Salzburg’s Matthias Jaissle plays 1-4-4-2 set-up in a diamond with the full backs (Nissen, Ulmer) providing the width with a deep-lying defensive midfielder forming a back three with the central backs. In deep defense they do not shy away from playing a low block with the central midfielders positioned deeper and the forwards positioned wide to press.
In the first phase after losing the ball Jaissle’s team presses intensely and narrowly in an attempt to push the opponent out into the wide sectors. The defenders then position themselves higher up and the whole line of pressure moves across as the ball moves, which in turn allows the central defenders to make pressing leaps for vertical pass attempts. Hence they very often adopt a transitional 1-4-2-3-1 shape in defence.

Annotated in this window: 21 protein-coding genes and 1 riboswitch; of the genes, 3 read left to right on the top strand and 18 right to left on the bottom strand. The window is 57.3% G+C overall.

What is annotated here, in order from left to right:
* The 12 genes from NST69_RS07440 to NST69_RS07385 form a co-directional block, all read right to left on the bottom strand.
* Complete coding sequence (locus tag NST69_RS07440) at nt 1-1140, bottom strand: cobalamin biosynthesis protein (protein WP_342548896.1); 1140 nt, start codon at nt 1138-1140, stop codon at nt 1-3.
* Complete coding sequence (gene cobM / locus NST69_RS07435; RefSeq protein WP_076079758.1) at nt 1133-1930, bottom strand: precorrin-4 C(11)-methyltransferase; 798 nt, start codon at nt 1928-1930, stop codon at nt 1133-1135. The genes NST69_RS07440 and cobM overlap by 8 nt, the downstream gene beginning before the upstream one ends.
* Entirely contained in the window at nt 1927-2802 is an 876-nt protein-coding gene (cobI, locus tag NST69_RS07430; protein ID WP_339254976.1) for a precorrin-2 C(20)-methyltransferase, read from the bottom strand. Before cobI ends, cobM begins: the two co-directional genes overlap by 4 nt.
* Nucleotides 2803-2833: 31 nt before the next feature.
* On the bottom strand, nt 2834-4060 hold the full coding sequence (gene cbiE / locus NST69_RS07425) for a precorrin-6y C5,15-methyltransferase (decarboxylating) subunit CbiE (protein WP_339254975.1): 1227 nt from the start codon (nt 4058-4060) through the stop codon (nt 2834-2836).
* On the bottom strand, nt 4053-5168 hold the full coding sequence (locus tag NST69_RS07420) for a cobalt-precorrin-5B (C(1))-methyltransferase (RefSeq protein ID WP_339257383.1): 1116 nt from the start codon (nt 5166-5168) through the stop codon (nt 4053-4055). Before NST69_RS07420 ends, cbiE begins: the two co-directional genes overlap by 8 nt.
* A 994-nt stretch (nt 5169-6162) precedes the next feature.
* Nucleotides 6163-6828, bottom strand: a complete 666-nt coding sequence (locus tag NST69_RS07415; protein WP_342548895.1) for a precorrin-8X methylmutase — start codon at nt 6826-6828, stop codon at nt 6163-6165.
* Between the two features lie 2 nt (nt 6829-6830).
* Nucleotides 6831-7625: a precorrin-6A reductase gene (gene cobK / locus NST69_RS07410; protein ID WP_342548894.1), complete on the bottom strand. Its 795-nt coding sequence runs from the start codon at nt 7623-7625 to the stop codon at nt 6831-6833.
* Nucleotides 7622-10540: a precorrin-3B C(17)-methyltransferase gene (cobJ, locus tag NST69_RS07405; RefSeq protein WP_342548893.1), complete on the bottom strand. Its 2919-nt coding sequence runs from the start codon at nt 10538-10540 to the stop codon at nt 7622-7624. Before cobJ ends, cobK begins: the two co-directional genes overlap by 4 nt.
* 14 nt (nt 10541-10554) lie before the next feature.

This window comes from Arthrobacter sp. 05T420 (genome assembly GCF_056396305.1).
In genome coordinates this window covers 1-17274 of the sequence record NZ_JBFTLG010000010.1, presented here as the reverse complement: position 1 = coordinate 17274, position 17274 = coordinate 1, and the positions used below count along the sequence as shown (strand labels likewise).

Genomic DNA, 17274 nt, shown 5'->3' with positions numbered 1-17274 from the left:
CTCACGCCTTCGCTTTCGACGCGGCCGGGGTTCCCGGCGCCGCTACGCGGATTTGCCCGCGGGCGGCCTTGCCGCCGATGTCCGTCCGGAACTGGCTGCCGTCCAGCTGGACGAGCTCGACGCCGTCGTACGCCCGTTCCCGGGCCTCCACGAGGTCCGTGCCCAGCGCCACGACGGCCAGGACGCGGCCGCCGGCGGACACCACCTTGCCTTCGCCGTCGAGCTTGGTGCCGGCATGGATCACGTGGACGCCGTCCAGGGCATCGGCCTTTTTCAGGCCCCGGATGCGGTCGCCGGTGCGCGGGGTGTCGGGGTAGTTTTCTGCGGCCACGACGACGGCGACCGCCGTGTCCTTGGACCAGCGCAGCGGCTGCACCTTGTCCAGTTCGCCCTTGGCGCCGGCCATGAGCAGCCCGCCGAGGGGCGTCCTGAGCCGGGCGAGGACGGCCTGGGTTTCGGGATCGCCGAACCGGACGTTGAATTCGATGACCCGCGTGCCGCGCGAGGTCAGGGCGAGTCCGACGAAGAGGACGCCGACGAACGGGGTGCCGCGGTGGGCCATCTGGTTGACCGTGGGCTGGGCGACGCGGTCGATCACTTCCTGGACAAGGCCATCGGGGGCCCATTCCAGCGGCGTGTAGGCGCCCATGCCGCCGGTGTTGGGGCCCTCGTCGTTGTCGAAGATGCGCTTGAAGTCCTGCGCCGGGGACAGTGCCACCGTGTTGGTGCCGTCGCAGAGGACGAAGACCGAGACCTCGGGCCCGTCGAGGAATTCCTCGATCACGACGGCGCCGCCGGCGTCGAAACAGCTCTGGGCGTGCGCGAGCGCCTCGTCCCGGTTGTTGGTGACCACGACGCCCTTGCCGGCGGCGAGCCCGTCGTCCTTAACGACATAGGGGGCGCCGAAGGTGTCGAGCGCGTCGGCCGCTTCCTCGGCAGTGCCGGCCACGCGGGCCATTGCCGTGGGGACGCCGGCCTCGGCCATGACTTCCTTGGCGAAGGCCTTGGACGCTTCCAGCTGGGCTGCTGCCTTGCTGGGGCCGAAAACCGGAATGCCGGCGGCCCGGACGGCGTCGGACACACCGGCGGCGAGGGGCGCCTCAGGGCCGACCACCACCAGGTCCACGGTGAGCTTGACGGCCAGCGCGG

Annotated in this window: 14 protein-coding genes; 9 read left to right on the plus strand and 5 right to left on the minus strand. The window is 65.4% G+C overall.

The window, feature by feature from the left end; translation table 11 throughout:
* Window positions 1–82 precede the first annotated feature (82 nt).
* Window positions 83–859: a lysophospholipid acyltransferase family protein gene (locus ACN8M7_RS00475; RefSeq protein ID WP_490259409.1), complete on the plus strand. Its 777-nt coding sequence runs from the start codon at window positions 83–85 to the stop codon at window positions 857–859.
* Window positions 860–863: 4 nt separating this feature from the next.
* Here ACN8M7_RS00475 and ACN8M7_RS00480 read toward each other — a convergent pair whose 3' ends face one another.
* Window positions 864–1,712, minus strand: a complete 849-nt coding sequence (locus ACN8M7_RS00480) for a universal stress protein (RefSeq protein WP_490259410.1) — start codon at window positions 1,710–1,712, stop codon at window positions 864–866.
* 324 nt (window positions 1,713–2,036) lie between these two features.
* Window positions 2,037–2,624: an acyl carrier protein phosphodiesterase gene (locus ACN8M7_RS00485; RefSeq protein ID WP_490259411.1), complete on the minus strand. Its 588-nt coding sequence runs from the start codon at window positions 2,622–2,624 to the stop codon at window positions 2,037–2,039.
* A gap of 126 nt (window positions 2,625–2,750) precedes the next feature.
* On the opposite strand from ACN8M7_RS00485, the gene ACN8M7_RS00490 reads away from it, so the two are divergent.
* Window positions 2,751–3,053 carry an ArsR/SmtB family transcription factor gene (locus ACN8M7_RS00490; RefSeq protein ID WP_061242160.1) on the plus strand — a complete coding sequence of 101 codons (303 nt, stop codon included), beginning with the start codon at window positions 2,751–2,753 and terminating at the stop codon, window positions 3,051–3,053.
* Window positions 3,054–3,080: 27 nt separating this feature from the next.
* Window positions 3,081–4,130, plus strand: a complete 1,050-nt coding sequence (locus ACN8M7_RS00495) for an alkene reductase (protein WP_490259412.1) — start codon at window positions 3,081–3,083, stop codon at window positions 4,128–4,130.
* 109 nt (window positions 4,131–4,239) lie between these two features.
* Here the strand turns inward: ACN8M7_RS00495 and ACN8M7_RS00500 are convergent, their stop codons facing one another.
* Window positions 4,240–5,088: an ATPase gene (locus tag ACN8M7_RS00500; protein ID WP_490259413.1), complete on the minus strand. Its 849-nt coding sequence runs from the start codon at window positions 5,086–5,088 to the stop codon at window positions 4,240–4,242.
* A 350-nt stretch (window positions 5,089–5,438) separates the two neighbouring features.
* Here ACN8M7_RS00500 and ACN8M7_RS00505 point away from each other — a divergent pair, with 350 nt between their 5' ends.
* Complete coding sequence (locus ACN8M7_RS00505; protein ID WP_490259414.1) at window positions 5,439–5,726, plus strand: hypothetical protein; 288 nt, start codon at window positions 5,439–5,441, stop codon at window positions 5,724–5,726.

Once the ball has been intercepted, both strikers position themselves wide and press the opponent’s defensive line by moving between the lines into the free space. If the opponent leaves them more space in the center one of the offensive midfielders looks for a vertical entry into the penalty area through the inside channel. This very often sets them up with three in attack. At this time the strikers are in turn looking for space to enter from the wide areas into the center.